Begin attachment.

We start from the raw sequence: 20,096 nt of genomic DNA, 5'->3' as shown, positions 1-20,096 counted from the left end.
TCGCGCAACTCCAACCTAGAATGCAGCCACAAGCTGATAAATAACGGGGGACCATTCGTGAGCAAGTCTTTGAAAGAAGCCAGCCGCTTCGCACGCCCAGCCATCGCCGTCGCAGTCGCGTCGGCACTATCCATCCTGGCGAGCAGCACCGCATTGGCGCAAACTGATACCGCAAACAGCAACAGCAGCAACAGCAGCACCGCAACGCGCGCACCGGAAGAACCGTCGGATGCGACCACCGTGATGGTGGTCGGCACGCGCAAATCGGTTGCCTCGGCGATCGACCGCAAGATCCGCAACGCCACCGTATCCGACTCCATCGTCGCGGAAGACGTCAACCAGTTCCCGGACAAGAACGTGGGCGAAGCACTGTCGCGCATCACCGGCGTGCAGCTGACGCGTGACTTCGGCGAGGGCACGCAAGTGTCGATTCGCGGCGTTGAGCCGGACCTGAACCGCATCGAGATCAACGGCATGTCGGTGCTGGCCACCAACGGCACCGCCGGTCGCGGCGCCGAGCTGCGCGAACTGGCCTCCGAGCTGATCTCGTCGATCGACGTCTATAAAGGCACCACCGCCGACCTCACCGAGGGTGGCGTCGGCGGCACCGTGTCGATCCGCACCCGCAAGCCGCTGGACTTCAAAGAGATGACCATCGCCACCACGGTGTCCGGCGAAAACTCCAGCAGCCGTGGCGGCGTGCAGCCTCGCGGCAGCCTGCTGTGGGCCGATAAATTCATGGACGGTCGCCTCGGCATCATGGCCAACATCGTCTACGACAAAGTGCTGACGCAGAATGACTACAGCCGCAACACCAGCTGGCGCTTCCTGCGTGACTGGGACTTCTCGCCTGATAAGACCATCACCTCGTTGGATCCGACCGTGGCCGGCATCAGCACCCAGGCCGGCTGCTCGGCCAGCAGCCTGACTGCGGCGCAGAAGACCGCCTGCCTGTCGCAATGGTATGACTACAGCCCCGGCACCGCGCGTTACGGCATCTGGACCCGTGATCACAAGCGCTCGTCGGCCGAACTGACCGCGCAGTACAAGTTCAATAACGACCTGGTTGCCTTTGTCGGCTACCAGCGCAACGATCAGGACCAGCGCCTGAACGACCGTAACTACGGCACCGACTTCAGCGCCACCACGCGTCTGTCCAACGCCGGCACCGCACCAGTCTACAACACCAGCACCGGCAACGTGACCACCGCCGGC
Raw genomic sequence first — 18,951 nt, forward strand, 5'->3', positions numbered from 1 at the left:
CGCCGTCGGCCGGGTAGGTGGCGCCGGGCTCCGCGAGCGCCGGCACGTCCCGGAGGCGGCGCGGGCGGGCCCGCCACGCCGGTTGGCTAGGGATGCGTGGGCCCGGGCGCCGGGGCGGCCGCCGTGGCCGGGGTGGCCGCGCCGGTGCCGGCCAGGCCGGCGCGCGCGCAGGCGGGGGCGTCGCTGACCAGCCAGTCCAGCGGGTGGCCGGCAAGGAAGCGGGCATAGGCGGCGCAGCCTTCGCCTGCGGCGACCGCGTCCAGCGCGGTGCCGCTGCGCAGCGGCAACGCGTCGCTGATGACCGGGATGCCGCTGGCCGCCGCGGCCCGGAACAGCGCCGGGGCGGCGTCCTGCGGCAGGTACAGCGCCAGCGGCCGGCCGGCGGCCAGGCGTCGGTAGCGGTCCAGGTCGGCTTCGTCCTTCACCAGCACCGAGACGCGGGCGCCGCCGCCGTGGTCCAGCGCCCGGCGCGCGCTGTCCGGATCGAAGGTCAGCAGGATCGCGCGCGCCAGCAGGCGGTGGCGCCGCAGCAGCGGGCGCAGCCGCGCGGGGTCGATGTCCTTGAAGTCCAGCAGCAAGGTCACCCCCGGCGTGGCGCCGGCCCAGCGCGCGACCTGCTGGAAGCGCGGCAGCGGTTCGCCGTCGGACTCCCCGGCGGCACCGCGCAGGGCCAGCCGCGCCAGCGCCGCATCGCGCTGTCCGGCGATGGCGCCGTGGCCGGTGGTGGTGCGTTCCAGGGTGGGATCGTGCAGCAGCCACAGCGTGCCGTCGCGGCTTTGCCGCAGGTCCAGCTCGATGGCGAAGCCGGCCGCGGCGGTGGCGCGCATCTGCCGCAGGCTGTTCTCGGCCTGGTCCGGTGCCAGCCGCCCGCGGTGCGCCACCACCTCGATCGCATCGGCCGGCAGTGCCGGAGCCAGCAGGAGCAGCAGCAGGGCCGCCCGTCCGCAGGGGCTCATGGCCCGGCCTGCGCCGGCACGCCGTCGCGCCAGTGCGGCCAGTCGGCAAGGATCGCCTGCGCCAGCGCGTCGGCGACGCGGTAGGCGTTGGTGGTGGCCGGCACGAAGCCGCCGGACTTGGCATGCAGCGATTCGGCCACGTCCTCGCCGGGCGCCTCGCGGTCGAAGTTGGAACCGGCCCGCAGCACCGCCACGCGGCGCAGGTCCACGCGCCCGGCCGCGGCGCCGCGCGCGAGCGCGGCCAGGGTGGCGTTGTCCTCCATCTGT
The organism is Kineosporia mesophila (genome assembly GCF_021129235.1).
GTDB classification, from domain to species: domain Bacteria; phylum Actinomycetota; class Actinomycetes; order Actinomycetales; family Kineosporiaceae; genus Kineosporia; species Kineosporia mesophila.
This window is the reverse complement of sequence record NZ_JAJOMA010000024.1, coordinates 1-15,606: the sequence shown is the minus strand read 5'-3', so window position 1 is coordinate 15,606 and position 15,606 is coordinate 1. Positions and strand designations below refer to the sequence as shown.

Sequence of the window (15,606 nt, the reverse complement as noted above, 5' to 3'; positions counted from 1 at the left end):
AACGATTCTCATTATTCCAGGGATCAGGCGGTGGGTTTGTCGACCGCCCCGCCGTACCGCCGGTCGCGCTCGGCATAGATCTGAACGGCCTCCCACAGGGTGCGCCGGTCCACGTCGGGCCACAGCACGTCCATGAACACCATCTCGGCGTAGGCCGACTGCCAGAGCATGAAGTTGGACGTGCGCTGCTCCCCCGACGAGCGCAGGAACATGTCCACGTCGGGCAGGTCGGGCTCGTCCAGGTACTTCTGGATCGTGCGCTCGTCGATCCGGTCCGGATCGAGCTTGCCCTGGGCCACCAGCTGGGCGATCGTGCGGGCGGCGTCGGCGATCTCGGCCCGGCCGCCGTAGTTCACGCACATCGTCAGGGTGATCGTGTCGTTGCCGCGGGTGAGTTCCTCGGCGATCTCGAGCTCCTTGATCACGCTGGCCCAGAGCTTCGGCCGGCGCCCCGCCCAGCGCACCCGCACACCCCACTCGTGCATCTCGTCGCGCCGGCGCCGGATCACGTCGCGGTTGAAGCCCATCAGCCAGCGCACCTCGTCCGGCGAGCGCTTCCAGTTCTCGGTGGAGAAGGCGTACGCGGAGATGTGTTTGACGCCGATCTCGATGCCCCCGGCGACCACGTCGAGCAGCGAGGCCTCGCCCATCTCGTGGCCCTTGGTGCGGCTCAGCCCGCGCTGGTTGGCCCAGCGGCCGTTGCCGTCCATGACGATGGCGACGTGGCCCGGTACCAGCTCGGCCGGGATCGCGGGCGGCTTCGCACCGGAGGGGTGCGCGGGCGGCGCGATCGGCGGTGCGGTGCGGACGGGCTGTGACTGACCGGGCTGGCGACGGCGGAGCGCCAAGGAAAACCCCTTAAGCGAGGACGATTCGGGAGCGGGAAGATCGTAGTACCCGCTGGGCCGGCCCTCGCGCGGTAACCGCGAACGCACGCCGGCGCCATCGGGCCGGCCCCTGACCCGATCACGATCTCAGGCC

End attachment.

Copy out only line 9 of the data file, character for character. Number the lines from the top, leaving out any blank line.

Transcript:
AACGATTCTCATTATTCCAGGGATCAGGCGGTGGGTTTGTCGACCGCCCCGCCGTACCGCCGGTCGCGCTCGGCATAGATCTGAACGGCCTCCCACAGGGTGCGCCGGTCCACGTCGGGCCACAGCACGTCCATGAACACCATCTCGGCGTAGGCCGACTGCCAGAGCATGAAGTTGGACGTGCGCTGCTCCCCCGACGAGCGCAGGAACATGTCCACGTCGGGCAGGTCGGGCTCGTCCAGGTACTTCTGGATCGTGCGCTCGTCGATCCGGTCCGGATCGAGCTTGCCCTGGGCCACCAGCTGGGCGATCGTGCGGGCGGCGTCGGCGATCTCGGCCCGGCCGCCGTAGTTCACGCACATCGTCAGGGTGATCGTGTCGTTGCCGCGGGTGAGTTCCTCGGCGATCTCGAGCTCCTTGATCACGCTGGCCCAGAGCTTCGGCCGGCGCCCCGCCCAGCGCACCCGCACACCCCACTCGTGCATCTCGTCGCGCCGGCGCCGGATCACGTCGCGGTTGAAGCCCATCAGCCAGCGCACCTCGTCCGGCGAGCGCTTCCAGTTCTCGGTGGAGAAGGCGTACGCGGAGATGTGTTTGACGCCGATCTCGATGCCCCCGGCGACCACGTCGAGCAGCGAGGCCTCGCCCATCTCGTGGCCCTTGGTGCGGCTCAGCCCGCGCTGGTTGGCCCAGCGGCCGTTGCCGTCCATGACGATGGCGACGTGGCCCGGTACCAGCTCGGCCGGGATCGCGGGCGGCTTCGCACCGGAGGGGTGCGCGGGCGGCGCGATCGGCGGTGCGGTGCGGACGGGCTGTGACTGACCGGGCTGGCGACGGCGGAGCGCCAAGGAAAACCCCTTAAGCGAGGACGATTCGGGAGCGGGAAGATCGTAGTACCCGCTGGGCCGGCCCTCGCGCGGTAACCGCGAACGCACGCCGGCGCCATCGGGCCGGCCCCTGACCCGATCACGATCTCAGGCC